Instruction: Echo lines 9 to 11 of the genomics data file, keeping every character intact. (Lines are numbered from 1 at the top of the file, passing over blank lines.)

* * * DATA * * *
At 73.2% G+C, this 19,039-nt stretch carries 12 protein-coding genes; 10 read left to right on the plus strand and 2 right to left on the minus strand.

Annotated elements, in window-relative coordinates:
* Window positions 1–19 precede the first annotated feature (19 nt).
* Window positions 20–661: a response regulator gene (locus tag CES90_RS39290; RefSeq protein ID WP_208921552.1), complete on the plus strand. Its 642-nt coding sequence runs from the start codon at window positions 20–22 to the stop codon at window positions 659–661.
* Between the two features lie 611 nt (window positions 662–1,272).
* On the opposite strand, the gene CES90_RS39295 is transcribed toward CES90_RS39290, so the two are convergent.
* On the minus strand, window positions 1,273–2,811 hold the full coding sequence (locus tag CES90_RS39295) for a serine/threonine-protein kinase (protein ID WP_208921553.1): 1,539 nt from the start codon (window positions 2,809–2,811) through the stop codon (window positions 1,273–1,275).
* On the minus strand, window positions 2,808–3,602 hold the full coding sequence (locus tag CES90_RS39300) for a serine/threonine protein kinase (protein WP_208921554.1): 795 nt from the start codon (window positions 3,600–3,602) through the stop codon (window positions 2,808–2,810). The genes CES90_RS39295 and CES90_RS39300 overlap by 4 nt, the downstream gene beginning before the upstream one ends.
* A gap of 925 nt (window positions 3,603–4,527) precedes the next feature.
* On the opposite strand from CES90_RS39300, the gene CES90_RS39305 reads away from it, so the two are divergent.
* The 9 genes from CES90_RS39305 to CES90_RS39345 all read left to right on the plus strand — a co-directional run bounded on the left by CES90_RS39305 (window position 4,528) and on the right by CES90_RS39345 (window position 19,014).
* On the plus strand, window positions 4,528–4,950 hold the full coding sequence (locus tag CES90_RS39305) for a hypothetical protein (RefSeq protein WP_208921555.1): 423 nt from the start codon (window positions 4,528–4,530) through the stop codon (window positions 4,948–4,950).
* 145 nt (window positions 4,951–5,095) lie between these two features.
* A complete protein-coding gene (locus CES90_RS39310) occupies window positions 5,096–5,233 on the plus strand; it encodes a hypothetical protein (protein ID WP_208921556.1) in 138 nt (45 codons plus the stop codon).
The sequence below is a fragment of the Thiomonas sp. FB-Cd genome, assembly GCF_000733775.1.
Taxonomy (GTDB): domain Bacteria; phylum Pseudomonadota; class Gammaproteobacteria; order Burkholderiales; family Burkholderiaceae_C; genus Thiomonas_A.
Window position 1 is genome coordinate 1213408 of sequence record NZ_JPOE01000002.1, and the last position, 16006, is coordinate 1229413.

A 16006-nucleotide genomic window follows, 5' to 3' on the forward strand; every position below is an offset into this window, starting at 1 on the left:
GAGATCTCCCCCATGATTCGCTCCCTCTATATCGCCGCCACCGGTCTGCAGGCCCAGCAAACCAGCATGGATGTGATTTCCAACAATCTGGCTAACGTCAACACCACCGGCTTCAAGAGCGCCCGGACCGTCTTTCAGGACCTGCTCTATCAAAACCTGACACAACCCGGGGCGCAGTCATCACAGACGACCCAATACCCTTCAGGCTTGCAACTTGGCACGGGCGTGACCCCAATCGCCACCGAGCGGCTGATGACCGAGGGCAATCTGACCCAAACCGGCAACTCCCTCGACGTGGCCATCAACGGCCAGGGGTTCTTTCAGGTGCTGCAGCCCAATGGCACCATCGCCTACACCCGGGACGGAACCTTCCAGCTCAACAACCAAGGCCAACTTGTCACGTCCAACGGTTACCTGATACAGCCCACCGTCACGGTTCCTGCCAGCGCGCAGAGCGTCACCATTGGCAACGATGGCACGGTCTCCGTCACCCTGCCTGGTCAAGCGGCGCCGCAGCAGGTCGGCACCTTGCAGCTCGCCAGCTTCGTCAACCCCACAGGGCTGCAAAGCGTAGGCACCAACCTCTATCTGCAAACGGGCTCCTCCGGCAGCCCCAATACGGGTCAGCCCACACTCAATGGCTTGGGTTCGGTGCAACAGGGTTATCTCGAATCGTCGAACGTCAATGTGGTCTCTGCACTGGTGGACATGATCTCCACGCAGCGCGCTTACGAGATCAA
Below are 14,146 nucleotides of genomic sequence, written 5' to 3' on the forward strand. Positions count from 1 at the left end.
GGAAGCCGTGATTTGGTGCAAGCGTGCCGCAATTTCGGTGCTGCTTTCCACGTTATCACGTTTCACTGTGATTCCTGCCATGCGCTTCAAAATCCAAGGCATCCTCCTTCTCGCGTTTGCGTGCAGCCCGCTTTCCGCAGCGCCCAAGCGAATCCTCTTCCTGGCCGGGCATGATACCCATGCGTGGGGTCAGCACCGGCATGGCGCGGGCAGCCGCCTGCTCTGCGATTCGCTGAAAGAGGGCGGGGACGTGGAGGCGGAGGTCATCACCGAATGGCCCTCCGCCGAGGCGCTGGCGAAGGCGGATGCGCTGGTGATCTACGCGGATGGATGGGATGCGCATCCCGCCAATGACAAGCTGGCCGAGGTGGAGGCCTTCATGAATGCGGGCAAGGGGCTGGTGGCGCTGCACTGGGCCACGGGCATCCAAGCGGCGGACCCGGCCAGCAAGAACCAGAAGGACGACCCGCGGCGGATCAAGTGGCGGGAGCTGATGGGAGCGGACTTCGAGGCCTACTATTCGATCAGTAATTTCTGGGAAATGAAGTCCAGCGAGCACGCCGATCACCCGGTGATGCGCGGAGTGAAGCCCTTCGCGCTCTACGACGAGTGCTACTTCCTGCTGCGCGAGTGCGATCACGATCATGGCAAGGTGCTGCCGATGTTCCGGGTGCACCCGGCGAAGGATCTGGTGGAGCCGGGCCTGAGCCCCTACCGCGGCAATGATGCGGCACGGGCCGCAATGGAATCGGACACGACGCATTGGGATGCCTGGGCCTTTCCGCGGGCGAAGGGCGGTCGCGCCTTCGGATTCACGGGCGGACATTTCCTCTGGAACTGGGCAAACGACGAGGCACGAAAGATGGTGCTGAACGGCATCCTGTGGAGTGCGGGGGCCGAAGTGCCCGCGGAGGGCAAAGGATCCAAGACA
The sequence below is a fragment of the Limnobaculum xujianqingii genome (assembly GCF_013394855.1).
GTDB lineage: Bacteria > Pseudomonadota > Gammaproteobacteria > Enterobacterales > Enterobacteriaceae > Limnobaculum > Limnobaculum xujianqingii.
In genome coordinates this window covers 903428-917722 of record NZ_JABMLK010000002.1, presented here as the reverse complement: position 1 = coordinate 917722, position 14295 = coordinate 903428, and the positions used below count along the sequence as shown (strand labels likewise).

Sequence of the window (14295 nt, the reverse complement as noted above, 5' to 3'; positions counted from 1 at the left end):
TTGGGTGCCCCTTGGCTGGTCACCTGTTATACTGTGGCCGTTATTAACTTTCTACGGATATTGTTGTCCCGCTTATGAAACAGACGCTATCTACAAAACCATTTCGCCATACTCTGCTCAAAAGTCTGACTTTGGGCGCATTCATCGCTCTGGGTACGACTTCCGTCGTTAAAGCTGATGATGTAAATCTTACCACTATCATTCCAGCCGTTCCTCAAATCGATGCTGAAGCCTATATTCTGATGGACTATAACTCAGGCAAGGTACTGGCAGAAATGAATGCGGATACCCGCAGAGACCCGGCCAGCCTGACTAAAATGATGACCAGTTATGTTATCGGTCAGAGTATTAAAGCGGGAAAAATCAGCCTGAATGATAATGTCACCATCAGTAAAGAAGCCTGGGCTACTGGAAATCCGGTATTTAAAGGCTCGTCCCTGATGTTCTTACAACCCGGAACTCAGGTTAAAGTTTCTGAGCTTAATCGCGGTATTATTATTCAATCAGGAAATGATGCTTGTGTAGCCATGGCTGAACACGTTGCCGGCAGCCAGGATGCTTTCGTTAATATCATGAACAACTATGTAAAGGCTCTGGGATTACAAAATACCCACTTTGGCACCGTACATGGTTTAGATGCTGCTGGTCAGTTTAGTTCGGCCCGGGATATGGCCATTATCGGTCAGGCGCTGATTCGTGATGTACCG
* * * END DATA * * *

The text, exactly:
* A gap of 925 nt (window positions 3,603–4,527) precedes the next feature.
* On the opposite strand from CES90_RS39300, the gene CES90_RS39305 reads away from it, so the two are divergent.
* The 9 genes from CES90_RS39305 to CES90_RS39345 all read left to right on the plus strand — a co-directional run bounded on the left by CES90_RS39305 (window position 4,528) and on the right by CES90_RS39345 (window position 19,014).